The City of Santa Monica has officially lost the California Voting Rights Act (CVRA) lawsuit.
Future City Council elections will be determined by a seven-district map drawn by the plaintiffs in the case, Maria Loya and the Pico Neighborhood Association (PNA), according to a final ruling Judge Yvette Palazuelos issued Friday. Palazuelos wrote in the ruling that the City’s former at-large election system suppressed the voting power of Santa Monica’s Latino population, which has historically clustered in the Pico neighborhood.
Palazuelos’ final ruling reinforces the amended tentative ruling she issued last month. In the decision, she ordered the City to hold a district-based special election July 2 to elect seven new councilmembers because the current councilmembers were elected through unlawful elections.
Palazuelos wrote in the ruling that the court found a consistent pattern of racially-polarized voting over the past 24 years in City Council elections.
“In most elections where the choice is available, Latino voters strongly prefer a Latino candidate running for … city council, but, despite that support, the preferred Latino candidate loses,” she wrote. “As a result, though Latino candidates are generally preferred by the Latino electorate in Santa Monica, only one Latino has been elected to the Santa Monica City Council in the 72 years of the current election system — 1 out 2 of 71 to serve on the city council.”
Theodore J. Boutrous, Jr., one of the lawyers representing the City, said the City is considering all options, including appealing the decision in California’s appellate courts. He said the court’s final ruling will hurt minority voting rights by diluting the voting power of Latinos and other minorities citywide. Recent studies have shown that in most instances, California cities that have transitioned to district elections have seen no increase in the number of city council seats held by minorities, Boutrous added.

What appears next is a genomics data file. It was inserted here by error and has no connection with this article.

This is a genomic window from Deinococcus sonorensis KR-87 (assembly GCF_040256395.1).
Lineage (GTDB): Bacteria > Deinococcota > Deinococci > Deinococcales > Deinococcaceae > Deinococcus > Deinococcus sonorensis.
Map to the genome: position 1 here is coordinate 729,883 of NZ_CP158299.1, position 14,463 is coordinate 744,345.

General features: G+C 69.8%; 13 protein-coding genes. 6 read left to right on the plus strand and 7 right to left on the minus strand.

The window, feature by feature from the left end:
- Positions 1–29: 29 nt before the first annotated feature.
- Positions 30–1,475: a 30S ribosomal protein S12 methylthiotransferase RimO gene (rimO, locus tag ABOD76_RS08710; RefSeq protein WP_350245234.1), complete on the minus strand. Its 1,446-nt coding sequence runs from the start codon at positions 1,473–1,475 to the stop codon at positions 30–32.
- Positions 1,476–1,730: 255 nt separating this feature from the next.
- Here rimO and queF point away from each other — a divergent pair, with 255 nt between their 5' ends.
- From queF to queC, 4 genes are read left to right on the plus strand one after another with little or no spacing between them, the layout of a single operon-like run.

“The final ruling is wrong in other respects as well,” he said. “It rubber stamps the plaintiffs’ misguided and unsupported view of the law, ignores the history of Santa Monica’s election system and the success of minority-preferred candidates in that system, deprives the electorate of any public process for the districts drawn, and violates the federal and California Constitutions.”
PNA co-chair and plaintiff Oscar de la Torre said the ruling will empower minorities in Santa Monica and hopes the City will not appeal.
“We are happy for the city of Santa Monica because this victory is a win for the entire city, for all of us who want a more inclusive government and a stronger democracy. We look forward to positive change,” he said. “We hope the City of Santa Monica does not waste more money in an appeal and instead uses those precious public funds to address the rising crime in the City of Santa Monica.”
Kevin Shenkman, an attorney for the plaintiffs, said Santa Monica will no longer have a City Council by Aug. 16 if the City appeals the court’s judgment because the final ruling stipulates that any councilmembers elected in at-large elections may not serve past Aug. 15.
“If the City disregards the court’s judgment as it has threatened to, there will be consequences,” he said.
City Manager Rick Cole has said that the California Voter Participation Rights Act (CVPRA), which requires municipalities with low voter turnout to hold elections at the same time as statewide races to increase turnout, would require a special district-based election to be held in either March or November.
City Attorney Lane Dilg has also said the California Elections Code mandates a public participation process for establishing districts and adopting the districts proposed by the plaintiffs would deprive residents of that input.
But Shenkman said appellant courts in CVRA and federal voting rights cases have ruled that courts have the power to order municipalities to hold special elections as soon as possible and remove all members of their governing boards.
“We look forward to the election for all City Council seats on July 2,” he said. “We’re absolutely thrilled the court saw through Santa Monica’s phony liberal facade and recognized that the city for the past 70-plus years has been violating the voting rights of its Latino residents.”
This article was updated Feb. 15 at 5:41 p.m.